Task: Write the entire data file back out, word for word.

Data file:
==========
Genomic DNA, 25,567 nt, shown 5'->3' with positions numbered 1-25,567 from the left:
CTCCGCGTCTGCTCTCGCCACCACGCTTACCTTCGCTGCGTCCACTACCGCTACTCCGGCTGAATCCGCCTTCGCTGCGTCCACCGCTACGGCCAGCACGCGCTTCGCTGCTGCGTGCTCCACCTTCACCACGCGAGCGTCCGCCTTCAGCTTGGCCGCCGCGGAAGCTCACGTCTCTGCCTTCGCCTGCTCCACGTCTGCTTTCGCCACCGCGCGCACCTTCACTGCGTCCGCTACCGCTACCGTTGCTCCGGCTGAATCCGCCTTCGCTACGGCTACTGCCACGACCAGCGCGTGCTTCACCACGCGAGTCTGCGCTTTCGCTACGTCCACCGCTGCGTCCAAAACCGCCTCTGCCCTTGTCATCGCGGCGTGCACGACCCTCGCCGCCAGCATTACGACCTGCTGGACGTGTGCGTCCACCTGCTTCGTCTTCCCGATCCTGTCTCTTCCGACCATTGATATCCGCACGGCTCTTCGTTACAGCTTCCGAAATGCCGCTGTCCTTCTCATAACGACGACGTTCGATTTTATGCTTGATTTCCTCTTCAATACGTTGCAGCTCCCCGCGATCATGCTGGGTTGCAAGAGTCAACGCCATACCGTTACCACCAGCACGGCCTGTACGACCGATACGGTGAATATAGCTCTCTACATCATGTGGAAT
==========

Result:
Genomic DNA, 25,567 nt, shown 5'->3' with positions numbered 1-25,567 from the left:
CTCCGCGTCTGCTCTCGCCACCACGCTTACCTTCGCTGCGTCCACTACCGCTACTCCGGCTGAATCCGCCTTCGCTGCGTCCACCGCTACGGCCAGCACGCGCTTCGCTGCTGCGTGCTCCACCTTCACCACGCGAGCGTCCGCCTTCAGCTTGGCCGCCGCGGAAGCTCACGTCTCTGCCTTCGCCTGCTCCACGTCTGCTTTCGCCACCGCGCGCACCTTCACTGCGTCCGCTACCGCTACCGTTGCTCCGGCTGAATCCGCCTTCGCTACGGCTACTGCCACGACCAGCGCGTGCTTCACCACGCGAGTCTGCGCTTTCGCTACGTCCACCGCTGCGTCCAAAACCGCCTCTGCCCTTGTCATCGCGGCGTGCACGACCCTCGCCGCCAGCATTACGACCTGCTGGACGTGTGCGTCCACCTGCTTCGTCTTCCCGATCCTGTCTCTTCCGACCATTGATATCCGCACGGCTCTTCGTTACAGCTTCCGAAATGCCGCTGTCCTTCTCATAACGACGACGTTCGATTTTATGCTTGATTTCCTCTTCAATACGTTGCAGCTCCCCGCGATCATGCTGGGTTGCAAGAGTCAACGCCATACCGTTACCACCAGCACGGCCTGTACGACCGATACGGTGAATATAGCTCTCTACATCATGTGGAAT